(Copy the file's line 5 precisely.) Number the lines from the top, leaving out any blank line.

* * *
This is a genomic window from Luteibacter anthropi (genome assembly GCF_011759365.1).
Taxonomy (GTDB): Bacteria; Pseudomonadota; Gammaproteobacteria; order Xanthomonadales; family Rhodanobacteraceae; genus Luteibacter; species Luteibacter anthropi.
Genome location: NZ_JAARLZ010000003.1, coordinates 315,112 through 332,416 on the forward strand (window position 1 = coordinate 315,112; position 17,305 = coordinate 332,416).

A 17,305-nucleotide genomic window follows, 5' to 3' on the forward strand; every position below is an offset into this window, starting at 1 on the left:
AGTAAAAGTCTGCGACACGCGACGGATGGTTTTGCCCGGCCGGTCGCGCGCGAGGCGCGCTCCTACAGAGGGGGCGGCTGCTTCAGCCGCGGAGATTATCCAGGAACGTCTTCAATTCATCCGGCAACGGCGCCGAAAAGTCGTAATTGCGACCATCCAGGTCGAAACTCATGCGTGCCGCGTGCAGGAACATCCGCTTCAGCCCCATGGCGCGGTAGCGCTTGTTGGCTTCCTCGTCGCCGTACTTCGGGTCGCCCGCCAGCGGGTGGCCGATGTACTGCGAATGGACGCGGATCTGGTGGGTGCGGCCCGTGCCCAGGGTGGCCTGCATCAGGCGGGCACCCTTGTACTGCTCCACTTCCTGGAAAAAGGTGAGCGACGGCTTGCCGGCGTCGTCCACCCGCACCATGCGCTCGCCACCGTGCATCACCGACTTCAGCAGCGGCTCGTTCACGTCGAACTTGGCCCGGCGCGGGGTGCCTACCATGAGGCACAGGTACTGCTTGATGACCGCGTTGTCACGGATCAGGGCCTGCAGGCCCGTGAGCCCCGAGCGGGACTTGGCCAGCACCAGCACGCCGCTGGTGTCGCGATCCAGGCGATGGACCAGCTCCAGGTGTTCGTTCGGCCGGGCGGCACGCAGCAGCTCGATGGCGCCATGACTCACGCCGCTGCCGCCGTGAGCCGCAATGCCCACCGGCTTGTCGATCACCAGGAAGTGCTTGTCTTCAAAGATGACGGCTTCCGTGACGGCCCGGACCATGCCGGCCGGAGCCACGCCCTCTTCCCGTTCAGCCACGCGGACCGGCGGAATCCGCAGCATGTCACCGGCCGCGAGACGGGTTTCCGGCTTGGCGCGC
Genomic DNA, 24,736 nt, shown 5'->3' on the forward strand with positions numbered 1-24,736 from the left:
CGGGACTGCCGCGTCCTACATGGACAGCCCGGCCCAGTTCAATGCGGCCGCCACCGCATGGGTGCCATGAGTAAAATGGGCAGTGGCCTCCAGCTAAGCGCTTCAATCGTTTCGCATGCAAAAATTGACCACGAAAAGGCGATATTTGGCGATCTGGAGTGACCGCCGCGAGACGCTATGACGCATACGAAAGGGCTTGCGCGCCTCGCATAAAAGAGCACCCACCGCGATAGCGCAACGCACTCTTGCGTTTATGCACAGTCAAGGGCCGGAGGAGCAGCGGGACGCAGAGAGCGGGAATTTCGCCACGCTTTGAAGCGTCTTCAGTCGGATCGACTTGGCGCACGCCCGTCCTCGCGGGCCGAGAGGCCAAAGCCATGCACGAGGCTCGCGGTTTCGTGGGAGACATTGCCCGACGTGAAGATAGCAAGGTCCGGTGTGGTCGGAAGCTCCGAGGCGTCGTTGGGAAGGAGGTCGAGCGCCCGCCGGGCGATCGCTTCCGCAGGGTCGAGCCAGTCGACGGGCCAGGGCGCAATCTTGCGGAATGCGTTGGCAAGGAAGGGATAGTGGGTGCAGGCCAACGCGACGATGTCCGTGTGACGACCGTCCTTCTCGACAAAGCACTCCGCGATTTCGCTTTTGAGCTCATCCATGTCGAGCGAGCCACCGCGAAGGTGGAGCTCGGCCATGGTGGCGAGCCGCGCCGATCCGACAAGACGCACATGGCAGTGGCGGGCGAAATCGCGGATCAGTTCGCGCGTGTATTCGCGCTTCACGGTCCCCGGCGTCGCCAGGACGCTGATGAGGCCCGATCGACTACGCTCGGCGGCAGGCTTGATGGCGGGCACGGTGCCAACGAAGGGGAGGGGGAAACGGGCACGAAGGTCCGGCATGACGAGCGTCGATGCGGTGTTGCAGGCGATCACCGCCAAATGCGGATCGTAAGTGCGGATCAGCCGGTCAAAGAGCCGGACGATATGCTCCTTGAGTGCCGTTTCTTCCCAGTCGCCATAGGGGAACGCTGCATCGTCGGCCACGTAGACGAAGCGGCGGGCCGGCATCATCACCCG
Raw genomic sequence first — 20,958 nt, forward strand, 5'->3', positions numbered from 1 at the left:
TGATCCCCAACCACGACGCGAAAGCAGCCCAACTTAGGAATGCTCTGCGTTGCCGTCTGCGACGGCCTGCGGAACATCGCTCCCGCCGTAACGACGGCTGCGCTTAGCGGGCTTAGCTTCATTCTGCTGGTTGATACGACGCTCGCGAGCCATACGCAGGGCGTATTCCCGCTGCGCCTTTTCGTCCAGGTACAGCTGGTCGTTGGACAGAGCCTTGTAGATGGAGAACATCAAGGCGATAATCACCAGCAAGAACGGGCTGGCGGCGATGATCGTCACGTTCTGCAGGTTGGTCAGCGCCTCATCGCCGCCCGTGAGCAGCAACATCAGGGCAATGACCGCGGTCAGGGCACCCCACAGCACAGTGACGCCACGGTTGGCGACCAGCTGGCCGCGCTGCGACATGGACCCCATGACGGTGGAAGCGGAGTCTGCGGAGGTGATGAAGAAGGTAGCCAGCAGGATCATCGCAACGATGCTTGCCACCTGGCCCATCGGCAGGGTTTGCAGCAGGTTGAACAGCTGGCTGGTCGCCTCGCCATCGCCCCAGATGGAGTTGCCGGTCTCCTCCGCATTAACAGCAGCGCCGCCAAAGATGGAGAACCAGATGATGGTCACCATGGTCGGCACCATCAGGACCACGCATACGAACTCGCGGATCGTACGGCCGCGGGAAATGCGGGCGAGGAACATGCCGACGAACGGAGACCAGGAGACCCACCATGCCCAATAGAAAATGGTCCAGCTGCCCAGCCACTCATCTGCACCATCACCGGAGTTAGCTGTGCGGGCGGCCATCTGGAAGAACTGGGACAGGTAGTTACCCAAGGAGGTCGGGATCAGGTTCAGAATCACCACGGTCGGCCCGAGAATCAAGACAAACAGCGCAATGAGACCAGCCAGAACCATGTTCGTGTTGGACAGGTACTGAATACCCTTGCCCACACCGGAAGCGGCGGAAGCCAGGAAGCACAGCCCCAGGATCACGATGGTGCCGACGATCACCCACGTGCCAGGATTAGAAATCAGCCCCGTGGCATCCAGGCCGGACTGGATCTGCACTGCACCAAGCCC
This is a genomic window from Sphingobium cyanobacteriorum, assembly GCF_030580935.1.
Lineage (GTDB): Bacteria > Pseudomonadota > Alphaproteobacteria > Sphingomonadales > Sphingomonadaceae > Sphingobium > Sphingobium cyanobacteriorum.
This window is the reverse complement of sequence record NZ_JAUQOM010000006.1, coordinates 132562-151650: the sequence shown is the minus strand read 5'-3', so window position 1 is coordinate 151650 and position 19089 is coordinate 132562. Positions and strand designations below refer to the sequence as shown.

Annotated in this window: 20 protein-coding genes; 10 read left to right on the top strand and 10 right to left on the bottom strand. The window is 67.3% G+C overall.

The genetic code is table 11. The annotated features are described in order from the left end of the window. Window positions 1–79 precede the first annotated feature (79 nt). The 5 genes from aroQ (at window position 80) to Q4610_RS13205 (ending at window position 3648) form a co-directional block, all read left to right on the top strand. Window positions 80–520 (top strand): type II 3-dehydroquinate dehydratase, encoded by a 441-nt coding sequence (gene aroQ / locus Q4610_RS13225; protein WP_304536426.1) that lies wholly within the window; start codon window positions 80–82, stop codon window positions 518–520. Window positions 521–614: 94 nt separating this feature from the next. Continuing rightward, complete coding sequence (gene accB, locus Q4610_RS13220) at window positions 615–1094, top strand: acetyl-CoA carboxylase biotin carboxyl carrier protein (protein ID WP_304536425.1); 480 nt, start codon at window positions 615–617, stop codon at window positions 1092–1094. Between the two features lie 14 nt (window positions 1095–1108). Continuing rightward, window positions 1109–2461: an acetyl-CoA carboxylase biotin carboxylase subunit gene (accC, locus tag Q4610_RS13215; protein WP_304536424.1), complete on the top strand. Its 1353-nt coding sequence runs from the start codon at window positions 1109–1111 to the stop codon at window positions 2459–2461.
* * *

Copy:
AGTAAAAGTCTGCGACACGCGACGGATGGTTTTGCCCGGCCGGTCGCGCGCGAGGCGCGCTCCTACAGAGGGGGCGGCTGCTTCAGCCGCGGAGATTATCCAGGAACGTCTTCAATTCATCCGGCAACGGCGCCGAAAAGTCGTAATTGCGACCATCCAGGTCGAAACTCATGCGTGCCGCGTGCAGGAACATCCGCTTCAGCCCCATGGCGCGGTAGCGCTTGTTGGCTTCCTCGTCGCCGTACTTCGGGTCGCCCGCCAGCGGGTGGCCGATGTACTGCGAATGGACGCGGATCTGGTGGGTGCGGCCCGTGCCCAGGGTGGCCTGCATCAGGCGGGCACCCTTGTACTGCTCCACTTCCTGGAAAAAGGTGAGCGACGGCTTGCCGGCGTCGTCCACCCGCACCATGCGCTCGCCACCGTGCATCACCGACTTCAGCAGCGGCTCGTTCACGTCGAACTTGGCCCGGCGCGGGGTGCCTACCATGAGGCACAGGTACTGCTTGATGACCGCGTTGTCACGGATCAGGGCCTGCAGGCCCGTGAGCCCCGAGCGGGACTTGGCCAGCACCAGCACGCCGCTGGTGTCGCGATCCAGGCGATGGACCAGCTCCAGGTGTTCGTTCGGCCGGGCGGCACGCAGCAGCTCGATGGCGCCATGACTCACGCCGCTGCCGCCGTGAGCCGCAATGCCCACCGGCTTGTCGATCACCAGGAAGTGCTTGTCTTCAAAGATGACGGCTTCCGTGACGGCCCGGACCATGCCGGCCGGAGCCACGCCCTCTTCCCGTTCAGCCACGCGGACCGGCGGAATCCGCAGCATGTCACCGGCCGCGAGACGGGTTTCCGGCTTGGCGCGC